As governors across the country scramble to reimpose restrictions on dining as coronavirus cases soar, the National Restaurant Association is pushing back.
The influential restaurant trade and lobbying group fired off a letter on Tuesday (Nov. 17) to the National Governors Association decrying the latest round of state restrictions.
New York Gov. Andrew Cuomo last week shut down in-person service in restaurants and bars from 10 p.m. to 5 a.m., and, in a news conference Wednesday, warned New York City may soon be declared an “orange zone,” which would completely shut down in-door dining, as well as gyms and other businesses considered to be high risk.
Other states have followed suit, with California Governor Gavin Newsom shutting down indoor dining at 10 p.m. while also cutting down on outside seating capacity.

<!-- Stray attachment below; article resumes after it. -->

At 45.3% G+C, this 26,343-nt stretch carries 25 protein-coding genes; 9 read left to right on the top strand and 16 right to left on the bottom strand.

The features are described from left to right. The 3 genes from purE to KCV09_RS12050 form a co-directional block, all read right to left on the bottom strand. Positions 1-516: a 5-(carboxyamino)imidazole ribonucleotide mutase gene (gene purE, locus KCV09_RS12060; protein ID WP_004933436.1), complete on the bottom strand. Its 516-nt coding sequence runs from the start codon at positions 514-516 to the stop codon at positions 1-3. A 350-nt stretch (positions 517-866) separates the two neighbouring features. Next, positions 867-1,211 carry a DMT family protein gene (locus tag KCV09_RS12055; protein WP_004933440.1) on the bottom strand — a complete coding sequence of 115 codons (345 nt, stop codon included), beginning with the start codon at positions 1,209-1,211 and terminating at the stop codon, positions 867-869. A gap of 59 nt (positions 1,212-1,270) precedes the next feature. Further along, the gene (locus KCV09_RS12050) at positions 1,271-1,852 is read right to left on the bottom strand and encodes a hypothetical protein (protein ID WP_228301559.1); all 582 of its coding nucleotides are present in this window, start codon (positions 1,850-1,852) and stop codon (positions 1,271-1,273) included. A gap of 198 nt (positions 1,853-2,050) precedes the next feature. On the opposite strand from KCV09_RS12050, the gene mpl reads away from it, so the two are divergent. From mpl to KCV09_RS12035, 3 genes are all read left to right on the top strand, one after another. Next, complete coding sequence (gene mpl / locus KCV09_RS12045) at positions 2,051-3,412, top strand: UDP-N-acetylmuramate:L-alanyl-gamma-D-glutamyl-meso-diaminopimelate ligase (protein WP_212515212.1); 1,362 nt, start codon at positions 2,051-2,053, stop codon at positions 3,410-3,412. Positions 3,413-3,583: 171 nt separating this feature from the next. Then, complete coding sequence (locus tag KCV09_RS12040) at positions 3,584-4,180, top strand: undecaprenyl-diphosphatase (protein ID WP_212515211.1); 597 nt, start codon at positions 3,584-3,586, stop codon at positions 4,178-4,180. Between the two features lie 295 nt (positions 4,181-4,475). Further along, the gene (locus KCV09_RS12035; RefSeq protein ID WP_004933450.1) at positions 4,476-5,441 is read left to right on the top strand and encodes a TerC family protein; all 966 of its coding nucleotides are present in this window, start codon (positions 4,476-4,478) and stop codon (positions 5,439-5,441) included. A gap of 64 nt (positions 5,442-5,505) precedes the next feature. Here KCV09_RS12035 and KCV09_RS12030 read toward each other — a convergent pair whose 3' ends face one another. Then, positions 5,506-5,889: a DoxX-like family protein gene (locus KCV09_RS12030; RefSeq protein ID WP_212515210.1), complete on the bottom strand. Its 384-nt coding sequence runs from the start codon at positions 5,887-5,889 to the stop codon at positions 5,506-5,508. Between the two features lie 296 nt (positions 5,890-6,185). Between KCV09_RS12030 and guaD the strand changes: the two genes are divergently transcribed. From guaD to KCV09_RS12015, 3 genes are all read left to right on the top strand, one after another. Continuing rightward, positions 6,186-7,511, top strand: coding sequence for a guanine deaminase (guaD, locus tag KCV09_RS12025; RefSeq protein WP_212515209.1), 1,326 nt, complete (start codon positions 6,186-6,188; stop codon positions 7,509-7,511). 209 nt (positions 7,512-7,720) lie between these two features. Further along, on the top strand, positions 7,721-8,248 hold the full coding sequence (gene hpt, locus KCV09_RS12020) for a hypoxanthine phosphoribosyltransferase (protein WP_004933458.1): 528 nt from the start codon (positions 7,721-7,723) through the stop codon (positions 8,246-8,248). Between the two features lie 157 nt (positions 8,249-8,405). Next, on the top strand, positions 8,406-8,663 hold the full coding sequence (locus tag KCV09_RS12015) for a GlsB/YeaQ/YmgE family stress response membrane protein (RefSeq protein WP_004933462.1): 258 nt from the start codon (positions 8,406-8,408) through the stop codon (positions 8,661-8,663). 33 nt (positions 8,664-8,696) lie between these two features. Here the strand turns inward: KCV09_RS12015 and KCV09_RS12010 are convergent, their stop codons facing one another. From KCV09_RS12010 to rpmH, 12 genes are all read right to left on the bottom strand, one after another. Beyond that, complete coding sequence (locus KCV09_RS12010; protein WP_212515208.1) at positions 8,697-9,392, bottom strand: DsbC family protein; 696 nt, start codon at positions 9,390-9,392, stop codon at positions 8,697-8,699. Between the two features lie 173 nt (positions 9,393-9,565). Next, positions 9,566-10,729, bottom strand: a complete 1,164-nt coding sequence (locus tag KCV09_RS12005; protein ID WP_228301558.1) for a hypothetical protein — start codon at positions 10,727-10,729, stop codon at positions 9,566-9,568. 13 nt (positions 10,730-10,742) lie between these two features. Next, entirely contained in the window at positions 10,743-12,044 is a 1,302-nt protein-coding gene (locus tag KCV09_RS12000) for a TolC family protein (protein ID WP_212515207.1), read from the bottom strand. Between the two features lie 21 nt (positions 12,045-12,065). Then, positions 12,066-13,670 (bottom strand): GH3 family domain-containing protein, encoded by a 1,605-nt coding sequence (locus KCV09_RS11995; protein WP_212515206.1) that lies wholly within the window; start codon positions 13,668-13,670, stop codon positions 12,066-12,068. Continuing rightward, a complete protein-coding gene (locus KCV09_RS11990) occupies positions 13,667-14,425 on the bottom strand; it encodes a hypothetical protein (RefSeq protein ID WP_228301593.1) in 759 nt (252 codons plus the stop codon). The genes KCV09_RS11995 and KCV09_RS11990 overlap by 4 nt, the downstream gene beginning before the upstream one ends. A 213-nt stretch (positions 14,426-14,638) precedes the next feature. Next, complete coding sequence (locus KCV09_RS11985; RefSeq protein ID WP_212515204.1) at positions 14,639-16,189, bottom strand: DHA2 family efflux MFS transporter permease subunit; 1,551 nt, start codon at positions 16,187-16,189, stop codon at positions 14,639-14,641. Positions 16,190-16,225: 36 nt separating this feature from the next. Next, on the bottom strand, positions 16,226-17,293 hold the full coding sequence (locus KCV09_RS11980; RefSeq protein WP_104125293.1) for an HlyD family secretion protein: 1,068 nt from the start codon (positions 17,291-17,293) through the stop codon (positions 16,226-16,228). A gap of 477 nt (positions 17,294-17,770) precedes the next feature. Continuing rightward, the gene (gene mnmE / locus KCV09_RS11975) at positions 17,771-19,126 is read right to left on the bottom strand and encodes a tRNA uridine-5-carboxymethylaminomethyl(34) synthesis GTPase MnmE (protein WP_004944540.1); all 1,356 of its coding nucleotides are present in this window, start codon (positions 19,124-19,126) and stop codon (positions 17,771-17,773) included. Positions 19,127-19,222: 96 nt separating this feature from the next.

But the National Restaurant Association, which represents an industry that has been devasted by the coronavirus and the shutdowns it has triggered, contends there is “no scientific evidence” that would tie the rising tide of coronavirus cases to restaurants.
Among other things, the restaurant organization wants to make the closure of indoor dining “a last option.”
All told, more than 100,000 restaurants across the United States have closed their doors since the pandemic erupted last spring, the NRA noted in September.
“There is an unfounded impression that restaurants are part of the problem, and we are suffering as a result of inconsistent, restrictive mandates,” National Restaurant Association President and CEO Tom Bene said in the letter. “Data tying systemic community outbreaks of COVID-19 to restaurants has yet to emerge, but we are too commonly labelled as ‘super-spreaders,’ and have become a convenient scapegoat for reflexive shutdowns.”
However, the restaurant group’s claims conflict with a recent study by Stanford and Northwestern universities, which found the highest danger from COVID-19 comes from the reopening of restaurants, gyms and hotels.